Mark Morgan, former acting commissioner of U.S. Customs and Border Protection during the Trump administration and visiting fellow at the Heritage Foundation, a conservative think tank based in Washington, D.C., said a wall works if it’s complemented with more law enforcement officers on the border and technology to assist them.
He added that a wall alone will not stop people from attempting to enter the country illegally but it can slow them down, giving agents time to apprehend them. It also encourages people who want to seek asylum to go to a port of entry.
“The wall is not meant to be perfect but it does give us a fighting chance,“ said Morgan, who was also the Border Patrol’s chief during the Obama administration. “It puts us in the driver’s seat and increases our response to more effectively interdict bad things and bad people from coming into the U.S.”
Immigration agents don’t always process migrants seeking asylum at a port of entry without an appointment, which are limited.
Meanwhile, the federal government has made moves to build more border barriers as well. Despite President Joe Biden’s campaign promises that “there will not be another foot of wall constructed on my administration,” some barrier construction has continued.
Earlier this month, his administration said it plans to waive 26 environmental laws and regulations in order to “take immediate action” to build a few miles of new barrier in Starr County. Biden told reporters that he was required by law to continue certain wall construction because Congress appropriated money for it. That appropriation occurred in 2019, before Biden took office.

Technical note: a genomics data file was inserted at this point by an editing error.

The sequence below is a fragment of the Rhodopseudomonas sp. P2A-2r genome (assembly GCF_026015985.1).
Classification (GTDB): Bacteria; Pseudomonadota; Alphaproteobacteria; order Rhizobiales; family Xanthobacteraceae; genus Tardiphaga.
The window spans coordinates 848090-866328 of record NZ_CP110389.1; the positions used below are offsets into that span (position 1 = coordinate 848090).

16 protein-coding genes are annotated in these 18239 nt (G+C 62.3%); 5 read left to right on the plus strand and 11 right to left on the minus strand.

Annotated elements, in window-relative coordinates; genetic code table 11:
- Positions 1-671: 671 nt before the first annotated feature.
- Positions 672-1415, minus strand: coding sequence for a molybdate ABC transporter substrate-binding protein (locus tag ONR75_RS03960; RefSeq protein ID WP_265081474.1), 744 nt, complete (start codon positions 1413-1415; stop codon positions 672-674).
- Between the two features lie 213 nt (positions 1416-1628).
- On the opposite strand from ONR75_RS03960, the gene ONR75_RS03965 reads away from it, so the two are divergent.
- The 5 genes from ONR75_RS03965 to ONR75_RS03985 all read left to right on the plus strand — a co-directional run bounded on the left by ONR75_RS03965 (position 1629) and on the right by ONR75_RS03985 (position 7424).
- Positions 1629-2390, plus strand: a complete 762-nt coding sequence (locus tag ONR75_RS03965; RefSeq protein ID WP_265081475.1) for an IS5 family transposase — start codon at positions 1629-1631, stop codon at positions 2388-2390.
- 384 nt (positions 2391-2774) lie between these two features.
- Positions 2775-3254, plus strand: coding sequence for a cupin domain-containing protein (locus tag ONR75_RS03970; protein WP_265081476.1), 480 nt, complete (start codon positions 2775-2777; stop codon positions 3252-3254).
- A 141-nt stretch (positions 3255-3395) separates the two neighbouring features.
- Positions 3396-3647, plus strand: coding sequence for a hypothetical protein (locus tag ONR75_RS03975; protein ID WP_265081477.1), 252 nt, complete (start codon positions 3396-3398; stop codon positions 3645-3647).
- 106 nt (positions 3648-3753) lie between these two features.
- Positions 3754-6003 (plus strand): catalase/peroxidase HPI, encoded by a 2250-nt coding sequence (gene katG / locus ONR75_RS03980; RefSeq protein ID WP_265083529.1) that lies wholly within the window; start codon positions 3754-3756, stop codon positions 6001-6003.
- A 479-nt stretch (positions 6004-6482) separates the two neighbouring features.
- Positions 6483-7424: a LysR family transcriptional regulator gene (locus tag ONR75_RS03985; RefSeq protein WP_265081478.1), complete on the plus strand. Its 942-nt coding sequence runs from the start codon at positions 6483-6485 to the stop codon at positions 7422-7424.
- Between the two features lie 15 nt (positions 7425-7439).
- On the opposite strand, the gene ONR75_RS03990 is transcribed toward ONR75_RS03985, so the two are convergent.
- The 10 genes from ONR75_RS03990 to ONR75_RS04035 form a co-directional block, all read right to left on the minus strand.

“I tried to get … them to reappropriate it, to redirect that money,” he said. “They didn’t. They wouldn’t. And in the meantime, there’s nothing under the law other than they have to use the money for what it was appropriated. I can’t stop that.”
Still, Biden said, he doesn’t believe walls are a solution to illegal immigration.
Generally, there has been bipartisan support to erect barriers along the border in recent decades. In 2006, President George W. Bush signed the Secure Fence Act that led to the construction of 654 miles of fencing over nine years along the U.S.-Mexico border.
In recent years, more countries have built walls, fences or other types of barriers on their borders, according to a March 2022 report by the Migration Policy Institute, a nonpartisan research center in Washington, D.C.
“There were only a dozen border walls at the end of the Cold War, but the number has since more than sextupled,” the report says.
Élisabeth Vallet, the report’s author, said walls do not solve the underlying reasons for why people migrate, and they get “circumvented and breached,” which she says serves as evidence to wall supporters that they are necessary.
“Walls do not achieve the objectives for which they are said to be erected; they have limited effects in stemming insurgencies and do not block unwanted [migrant] flows, but rather lead to a re-routing of migrants to other paths,” Vallet wrote.
Reece Jones, an associate professor of geography at the University of Hawaii and the author of “White Borders: The History of Race and Immigration in the United States from Chinese Exclusion to the Border Wall,” said border barriers may not stop the movement of migrants, “but are powerful nationalist symbols.”
Lizbeth De La Cruz Santana, an assistant professor in the Black and Latino Studies Department at Baruch College in New York City, said that if the intent of border barriers is to force people to take dangerous routes to enter the U.S., then they are working.
But like other experts, she said they don’t stop people from crossing the southern border and serve more as a monument for people who want to stop illegal immigration.
“It serves to send a message,” she said. “And that message is not a welcoming one.”